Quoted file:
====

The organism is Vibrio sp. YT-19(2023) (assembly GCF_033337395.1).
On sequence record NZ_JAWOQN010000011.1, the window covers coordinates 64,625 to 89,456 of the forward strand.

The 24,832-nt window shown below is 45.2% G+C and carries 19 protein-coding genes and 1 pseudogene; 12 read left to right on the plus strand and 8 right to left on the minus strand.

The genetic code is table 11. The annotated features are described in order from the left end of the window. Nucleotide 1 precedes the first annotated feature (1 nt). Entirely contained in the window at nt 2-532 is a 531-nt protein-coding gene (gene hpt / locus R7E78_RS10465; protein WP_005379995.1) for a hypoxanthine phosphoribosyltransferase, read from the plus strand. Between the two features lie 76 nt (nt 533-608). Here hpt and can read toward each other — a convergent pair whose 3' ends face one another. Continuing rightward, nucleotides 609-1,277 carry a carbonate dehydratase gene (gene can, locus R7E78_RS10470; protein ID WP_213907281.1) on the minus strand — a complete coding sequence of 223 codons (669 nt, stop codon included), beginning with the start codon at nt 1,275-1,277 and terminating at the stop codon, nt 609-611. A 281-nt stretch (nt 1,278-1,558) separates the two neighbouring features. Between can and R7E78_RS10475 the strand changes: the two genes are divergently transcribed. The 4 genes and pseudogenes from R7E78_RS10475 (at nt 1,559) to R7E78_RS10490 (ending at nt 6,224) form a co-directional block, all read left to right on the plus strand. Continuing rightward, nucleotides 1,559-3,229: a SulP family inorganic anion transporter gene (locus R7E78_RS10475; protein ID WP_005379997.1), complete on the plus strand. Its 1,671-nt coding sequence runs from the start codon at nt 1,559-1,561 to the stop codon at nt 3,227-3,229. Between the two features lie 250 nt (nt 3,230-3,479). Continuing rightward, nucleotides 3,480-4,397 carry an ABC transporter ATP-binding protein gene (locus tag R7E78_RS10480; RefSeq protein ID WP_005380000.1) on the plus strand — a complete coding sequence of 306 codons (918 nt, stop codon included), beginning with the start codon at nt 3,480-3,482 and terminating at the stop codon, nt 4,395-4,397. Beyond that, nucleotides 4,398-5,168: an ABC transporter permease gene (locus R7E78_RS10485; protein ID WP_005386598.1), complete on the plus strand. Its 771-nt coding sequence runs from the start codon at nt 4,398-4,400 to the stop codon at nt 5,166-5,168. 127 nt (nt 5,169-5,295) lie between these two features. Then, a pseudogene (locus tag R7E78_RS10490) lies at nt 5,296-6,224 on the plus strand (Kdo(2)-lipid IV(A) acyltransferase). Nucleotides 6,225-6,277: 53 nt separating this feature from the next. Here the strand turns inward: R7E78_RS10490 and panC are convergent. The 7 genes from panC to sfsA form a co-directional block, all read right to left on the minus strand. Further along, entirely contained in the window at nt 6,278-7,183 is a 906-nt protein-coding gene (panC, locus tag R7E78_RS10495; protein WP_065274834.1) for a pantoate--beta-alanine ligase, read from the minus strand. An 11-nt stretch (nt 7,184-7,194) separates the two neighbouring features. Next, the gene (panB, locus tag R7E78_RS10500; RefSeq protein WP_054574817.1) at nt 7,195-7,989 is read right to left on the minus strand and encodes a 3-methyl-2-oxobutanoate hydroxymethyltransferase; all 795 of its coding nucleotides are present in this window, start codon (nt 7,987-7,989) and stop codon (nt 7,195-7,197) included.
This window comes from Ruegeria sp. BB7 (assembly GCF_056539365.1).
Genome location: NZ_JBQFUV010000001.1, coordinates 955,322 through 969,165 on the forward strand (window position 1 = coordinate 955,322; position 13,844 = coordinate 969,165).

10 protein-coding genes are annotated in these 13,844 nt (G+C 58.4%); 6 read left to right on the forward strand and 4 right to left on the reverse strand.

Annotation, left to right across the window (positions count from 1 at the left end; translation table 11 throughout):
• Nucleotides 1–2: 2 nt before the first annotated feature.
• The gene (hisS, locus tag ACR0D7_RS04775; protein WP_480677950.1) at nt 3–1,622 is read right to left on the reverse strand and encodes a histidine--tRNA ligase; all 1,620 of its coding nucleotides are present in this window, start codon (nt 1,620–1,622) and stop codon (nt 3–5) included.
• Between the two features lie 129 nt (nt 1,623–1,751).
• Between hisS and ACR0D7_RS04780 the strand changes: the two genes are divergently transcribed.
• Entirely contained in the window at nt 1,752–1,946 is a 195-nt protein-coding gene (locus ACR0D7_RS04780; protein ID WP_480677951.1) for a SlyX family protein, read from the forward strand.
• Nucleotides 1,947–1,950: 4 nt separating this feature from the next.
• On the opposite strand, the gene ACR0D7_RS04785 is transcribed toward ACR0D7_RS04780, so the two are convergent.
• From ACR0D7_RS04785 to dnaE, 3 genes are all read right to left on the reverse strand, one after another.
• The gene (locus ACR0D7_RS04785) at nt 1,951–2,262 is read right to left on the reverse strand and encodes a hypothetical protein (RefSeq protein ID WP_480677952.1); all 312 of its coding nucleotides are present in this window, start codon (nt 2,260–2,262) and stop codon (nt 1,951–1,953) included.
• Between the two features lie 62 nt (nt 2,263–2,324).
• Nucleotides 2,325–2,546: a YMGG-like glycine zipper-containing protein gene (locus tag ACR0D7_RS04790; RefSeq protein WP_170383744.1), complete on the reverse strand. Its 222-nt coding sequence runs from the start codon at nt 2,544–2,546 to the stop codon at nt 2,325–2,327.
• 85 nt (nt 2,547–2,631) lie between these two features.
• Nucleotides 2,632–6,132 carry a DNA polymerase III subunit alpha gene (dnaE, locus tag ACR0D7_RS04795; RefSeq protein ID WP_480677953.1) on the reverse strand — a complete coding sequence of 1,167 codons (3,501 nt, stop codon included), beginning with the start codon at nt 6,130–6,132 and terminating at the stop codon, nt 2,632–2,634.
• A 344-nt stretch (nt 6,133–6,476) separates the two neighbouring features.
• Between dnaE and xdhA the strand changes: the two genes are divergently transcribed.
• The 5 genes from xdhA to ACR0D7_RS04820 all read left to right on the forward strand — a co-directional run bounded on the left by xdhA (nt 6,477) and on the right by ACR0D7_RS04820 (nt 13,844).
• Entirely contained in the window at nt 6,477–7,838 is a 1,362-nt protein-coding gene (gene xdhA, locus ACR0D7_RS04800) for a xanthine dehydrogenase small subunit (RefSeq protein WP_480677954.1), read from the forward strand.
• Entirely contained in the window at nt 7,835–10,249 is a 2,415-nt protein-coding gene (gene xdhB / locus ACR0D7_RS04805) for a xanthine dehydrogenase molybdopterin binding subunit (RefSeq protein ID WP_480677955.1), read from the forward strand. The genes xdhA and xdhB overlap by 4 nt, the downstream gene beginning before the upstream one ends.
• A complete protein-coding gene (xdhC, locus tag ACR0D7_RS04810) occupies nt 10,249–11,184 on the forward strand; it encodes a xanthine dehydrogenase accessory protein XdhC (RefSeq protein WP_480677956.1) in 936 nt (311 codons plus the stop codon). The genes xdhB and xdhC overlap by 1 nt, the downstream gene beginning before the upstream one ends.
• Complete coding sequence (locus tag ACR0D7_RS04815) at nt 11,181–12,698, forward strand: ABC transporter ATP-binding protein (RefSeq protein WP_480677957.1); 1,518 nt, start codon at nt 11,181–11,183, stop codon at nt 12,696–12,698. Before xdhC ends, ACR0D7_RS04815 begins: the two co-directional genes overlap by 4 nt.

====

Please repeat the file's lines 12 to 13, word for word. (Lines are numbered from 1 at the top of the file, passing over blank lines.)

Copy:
• Between hisS and ACR0D7_RS04780 the strand changes: the two genes are divergently transcribed.
• Entirely contained in the window at nt 1,752–1,946 is a 195-nt protein-coding gene (locus ACR0D7_RS04780; protein ID WP_480677951.1) for a SlyX family protein, read from the forward strand.